INDEED, the Supreme Court, sitting as the Presidential Electoral Tribunal, has unanimously dismissed the 2016 election protest filed by former senator Ferdinand Marcos Jr. against Vice President Maria Leonor Robredo. As we await the official results and proclamation of the winning president-elect in the 2022 elections, it is useful to revisit this issue to correct certain distortions of facts.

Indeed, that the high court ruled to dismiss Marcos Jr.'s protest is a fact. However, it is inaccurate and misleading to argue that such a decision has fully cleared the cobwebs of doubt as to the existence of fraud. What was simply ruled by the court was that a recount of the ballots in the three pilot areas identified by Marcos Jr. revealed that he failed to recover substantially enough to order a wider and full recount. No other areas were subjected to scrutiny, including those coming from the Autonomous Region in Muslim Mindanao (ARMM) where Marcos Jr. alleged to have been the site of massive fraud, including alleged cases of pre-shading of ballots, and tampered or falsified election returns. The court did not grant his motion to examine these offered documents simply because ARMM was not included in the pilot areas he identified under the election rules.

Thus, it is erroneous to claim that the court decision has totally proved as false the allegations of fraud. What it has simply decided is that under the technical rules for electoral protests, which the court was duty bound to uphold, Marcos Jr. failed to recover votes in the three areas he identified. At best, what came out of the court's decision is legal truth, but not absolute truth.

The disparity is rooted in our archaic, and I must say, highly arbitrary rules on handling electoral protests. We can only weep with embarrassment when we compare our system with those of other countries like the United States. There, recounts are even automatic if the winning margin falls within a certain range. A protest does not have to be filed in such a case. Protestant candidate does not have to spend, unless the recount is on a margin that is already outside that which mandates automatic action. In such a case, and unless specified, the recount is conducted not in selected pilot areas only, but in all areas covered by the election under protest. Furthermore, recounts are handled expeditiously, and do not drag on for years.

The most fundamental flaw of our electoral protest system is that by its very nature of not having automatic recounts, asking the protestants to spend for them, and leaving it up to them to identify the pilot areas, the innate presumption is that electoral fraud and misdemeanors are burdens only of the defeated candidates and not of the state. However, it should be asserted that, whether with malice or simply due to negligent acts, the failure of the electoral process to truly reflect the will of the people is not just a burden of losers to prove, but also the state's, acting on behalf of the people, simply because it undermines democracy.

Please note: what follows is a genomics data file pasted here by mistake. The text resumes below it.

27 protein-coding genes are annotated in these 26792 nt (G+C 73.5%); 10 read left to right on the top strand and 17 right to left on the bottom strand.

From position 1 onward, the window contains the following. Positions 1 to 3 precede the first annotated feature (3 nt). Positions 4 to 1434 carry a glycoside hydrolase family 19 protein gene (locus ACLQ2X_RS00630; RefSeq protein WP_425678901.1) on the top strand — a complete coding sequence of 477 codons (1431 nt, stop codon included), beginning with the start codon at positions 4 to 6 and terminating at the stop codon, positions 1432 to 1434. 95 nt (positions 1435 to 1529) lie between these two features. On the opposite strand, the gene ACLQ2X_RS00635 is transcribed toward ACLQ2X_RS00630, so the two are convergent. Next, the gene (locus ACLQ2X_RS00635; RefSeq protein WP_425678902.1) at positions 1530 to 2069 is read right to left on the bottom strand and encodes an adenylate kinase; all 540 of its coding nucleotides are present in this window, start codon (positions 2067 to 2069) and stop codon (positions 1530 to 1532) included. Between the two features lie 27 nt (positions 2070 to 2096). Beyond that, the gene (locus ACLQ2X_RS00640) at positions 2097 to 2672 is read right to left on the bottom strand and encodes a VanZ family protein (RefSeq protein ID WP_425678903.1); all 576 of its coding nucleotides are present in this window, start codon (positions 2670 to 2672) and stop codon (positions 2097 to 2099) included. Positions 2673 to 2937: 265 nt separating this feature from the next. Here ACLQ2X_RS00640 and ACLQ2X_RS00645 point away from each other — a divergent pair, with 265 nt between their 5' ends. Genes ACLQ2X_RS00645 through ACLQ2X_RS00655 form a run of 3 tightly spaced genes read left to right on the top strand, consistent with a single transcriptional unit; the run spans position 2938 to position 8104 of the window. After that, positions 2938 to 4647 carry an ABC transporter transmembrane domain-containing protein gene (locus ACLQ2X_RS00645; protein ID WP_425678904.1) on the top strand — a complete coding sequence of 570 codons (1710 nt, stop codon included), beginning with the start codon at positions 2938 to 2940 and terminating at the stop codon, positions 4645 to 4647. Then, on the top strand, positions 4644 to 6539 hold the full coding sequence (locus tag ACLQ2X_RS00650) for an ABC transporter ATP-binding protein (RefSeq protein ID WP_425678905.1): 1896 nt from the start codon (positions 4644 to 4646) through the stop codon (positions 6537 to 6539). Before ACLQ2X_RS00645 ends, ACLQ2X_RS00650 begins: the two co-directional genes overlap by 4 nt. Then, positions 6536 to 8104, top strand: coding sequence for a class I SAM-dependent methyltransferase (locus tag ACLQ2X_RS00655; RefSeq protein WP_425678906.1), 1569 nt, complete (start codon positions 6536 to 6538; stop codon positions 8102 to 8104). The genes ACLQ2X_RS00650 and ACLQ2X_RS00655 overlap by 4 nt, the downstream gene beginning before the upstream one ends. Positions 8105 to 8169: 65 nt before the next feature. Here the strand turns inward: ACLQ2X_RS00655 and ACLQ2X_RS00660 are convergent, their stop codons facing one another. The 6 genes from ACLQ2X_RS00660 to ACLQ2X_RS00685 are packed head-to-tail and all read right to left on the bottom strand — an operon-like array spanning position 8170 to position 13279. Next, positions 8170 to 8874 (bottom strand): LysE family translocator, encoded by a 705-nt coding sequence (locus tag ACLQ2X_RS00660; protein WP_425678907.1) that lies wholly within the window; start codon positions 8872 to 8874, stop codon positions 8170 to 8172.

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A system where decisions for a full recount is based on only three pilot sites identified by protestant puts the onus on the loser, and would now be dependent simply on searching for areas where a loser feels he has been cheated. In the absence of access to actual ballots, the protestant is left to determine these pilot sites based simply on presumption, suspicion and feeling. The question is what if the protestant is wrong. Thus, the fate of ensuring the integrity of one of the pillars of our representative democracy is left to the gut feel of a loser.

A more fatal flaw also emerges from this system when we put it in the context that our elections are now automated and ballots are now shaded. A system that is purely based on hand examination of ballots will never detect cases of pre-shaded ballots. While it is easy to detect similarity in handwriting which was what used to prevail in manual elections, there is no system to detect, if it is even possible at all, ballots that are pre-shaded by just one person. It is also not entirely clear how a system that is confined to three pilot areas can detect a large-scale tampering of programs and codes. There is no mechanism in the current procedures for filing of electoral protests to raise the issue of digital electoral fraud.

It is in this context, and in these instances, that one cannot fully conclude with confidence that the Supreme Court decision has put to bed the possibility of cheating during the 2016 vice-presidential elections. The allegations of pre-shaded ballots and tampered election returns, in ARMM, including those with similar signatures of the boards of election inspectors even if coming from different areas so far from each other, were never technically examined or considered in the decision. The fact that these remained unsettled continues to cast doubt over the 2016 vice presidential elections beyond the legal conclusion of the court that ruled on the basis of what was only possible and allowed by the prevailing rules.

If there is one area of legislative reform which the incoming Congress has to address, it is to reform our electoral system. This entails not only rationalizing our party system, including our party-lists, and instituting reforms in campaign financing rules. While clearer rules on election surveys, campaigning and debates are all important, what should also be the focus is modernizing the rules and processes in the actual voting and counting. Included here is to once and for all throw out the jaded and obsolete rules on electoral protests and recounts and replace this with one that is in sync with modern technology. Proving the presence of electoral fraud should consistently be the burden of the state, and not just of the losing candidates.